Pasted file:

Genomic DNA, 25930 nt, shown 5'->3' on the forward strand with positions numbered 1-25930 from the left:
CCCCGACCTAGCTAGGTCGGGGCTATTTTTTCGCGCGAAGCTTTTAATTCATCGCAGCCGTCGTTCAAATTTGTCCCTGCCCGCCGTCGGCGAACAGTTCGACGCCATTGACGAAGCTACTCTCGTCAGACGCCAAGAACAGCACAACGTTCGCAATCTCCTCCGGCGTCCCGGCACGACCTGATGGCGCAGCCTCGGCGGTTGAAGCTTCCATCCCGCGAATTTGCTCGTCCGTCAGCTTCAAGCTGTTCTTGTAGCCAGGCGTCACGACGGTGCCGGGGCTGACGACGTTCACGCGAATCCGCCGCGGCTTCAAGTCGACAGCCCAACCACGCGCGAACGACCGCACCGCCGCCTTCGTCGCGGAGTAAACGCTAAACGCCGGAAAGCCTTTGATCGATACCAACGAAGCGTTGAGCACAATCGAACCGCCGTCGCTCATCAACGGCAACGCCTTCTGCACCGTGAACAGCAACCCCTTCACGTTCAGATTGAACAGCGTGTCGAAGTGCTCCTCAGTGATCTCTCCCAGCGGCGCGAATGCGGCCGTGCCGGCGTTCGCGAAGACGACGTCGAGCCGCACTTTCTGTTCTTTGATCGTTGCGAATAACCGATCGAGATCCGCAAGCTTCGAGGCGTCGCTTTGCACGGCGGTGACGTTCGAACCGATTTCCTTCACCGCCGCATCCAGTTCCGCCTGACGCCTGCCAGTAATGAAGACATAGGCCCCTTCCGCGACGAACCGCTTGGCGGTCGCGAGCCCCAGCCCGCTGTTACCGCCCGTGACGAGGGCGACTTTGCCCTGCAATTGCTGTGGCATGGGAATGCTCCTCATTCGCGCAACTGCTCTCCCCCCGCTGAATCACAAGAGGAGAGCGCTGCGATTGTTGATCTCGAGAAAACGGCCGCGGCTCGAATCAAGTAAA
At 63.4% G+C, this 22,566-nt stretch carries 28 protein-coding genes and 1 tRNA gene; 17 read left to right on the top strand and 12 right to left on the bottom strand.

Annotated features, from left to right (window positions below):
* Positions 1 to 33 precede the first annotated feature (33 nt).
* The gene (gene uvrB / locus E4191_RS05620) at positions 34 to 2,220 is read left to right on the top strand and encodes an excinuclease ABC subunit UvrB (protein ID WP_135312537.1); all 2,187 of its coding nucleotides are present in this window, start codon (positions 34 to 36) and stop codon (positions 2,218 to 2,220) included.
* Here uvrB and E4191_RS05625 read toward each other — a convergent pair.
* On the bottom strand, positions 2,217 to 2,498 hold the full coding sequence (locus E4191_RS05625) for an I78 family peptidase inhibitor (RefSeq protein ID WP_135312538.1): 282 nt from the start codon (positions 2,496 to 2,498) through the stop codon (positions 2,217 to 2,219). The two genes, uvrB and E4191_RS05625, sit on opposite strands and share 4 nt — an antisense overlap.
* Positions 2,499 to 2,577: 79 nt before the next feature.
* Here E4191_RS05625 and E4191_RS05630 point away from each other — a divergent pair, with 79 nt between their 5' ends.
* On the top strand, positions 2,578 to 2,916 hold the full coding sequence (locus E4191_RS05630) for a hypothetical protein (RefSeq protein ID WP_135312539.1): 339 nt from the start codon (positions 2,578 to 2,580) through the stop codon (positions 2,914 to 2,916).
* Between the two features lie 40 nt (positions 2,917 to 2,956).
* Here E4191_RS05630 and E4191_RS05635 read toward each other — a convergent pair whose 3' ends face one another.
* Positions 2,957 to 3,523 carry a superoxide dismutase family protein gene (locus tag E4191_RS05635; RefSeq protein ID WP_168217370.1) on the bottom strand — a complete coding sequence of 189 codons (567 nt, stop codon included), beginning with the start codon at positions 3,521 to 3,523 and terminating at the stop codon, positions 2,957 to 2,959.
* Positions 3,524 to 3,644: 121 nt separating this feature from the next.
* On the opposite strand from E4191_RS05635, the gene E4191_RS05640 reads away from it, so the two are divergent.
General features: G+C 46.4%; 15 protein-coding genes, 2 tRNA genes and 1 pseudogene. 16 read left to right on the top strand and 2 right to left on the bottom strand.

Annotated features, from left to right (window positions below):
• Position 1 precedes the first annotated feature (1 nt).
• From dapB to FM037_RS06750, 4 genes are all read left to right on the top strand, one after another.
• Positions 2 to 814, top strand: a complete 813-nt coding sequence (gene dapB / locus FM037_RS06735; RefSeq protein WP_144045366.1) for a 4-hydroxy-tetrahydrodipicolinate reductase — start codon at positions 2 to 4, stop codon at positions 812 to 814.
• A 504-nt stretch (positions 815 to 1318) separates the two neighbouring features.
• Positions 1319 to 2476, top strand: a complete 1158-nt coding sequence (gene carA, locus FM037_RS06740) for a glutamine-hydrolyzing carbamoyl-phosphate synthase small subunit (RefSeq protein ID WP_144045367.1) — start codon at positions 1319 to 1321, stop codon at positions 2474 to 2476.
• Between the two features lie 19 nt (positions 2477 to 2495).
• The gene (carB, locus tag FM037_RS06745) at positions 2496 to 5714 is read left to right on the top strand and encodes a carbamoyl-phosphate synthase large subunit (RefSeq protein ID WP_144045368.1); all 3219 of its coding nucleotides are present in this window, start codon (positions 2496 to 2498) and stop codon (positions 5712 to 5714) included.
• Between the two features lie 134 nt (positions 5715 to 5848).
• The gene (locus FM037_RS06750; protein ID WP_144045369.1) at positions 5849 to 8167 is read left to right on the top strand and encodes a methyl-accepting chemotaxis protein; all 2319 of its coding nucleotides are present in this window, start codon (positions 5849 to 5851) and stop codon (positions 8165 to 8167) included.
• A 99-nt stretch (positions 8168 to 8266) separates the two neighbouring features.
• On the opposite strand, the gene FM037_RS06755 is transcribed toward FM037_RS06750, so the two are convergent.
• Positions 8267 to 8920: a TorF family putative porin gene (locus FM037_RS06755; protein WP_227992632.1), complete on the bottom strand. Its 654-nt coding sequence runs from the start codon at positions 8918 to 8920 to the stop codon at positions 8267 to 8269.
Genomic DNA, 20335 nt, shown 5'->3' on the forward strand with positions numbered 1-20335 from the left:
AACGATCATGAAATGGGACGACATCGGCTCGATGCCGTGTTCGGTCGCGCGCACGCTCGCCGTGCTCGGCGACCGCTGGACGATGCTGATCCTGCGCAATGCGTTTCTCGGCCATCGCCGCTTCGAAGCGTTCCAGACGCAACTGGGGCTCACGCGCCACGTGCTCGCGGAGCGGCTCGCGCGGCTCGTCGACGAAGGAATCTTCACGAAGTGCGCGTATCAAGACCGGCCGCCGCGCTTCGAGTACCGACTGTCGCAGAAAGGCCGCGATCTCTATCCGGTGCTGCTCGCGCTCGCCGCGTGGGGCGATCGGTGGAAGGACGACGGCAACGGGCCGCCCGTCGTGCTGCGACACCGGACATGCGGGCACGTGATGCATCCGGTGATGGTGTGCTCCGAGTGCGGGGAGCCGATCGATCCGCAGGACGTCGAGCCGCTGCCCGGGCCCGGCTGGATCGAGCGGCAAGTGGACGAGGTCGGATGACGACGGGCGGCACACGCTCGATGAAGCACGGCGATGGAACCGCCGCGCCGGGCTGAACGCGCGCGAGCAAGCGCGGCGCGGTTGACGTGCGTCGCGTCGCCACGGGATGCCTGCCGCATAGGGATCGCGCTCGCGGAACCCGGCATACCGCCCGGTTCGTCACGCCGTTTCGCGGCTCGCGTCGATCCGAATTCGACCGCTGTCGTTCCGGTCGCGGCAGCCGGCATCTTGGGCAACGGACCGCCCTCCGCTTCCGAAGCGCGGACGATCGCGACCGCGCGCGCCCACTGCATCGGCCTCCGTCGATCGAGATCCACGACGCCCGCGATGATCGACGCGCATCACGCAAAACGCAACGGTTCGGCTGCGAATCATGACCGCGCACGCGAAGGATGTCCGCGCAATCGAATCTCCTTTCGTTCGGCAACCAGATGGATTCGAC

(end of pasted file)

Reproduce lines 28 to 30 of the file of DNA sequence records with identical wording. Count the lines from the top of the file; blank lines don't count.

• A 99-nt stretch (positions 8168 to 8266) separates the two neighbouring features.
• On the opposite strand, the gene FM037_RS06755 is transcribed toward FM037_RS06750, so the two are convergent.
• Positions 8267 to 8920: a TorF family putative porin gene (locus FM037_RS06755; protein WP_227992632.1), complete on the bottom strand. Its 654-nt coding sequence runs from the start codon at positions 8918 to 8920 to the stop codon at positions 8267 to 8269.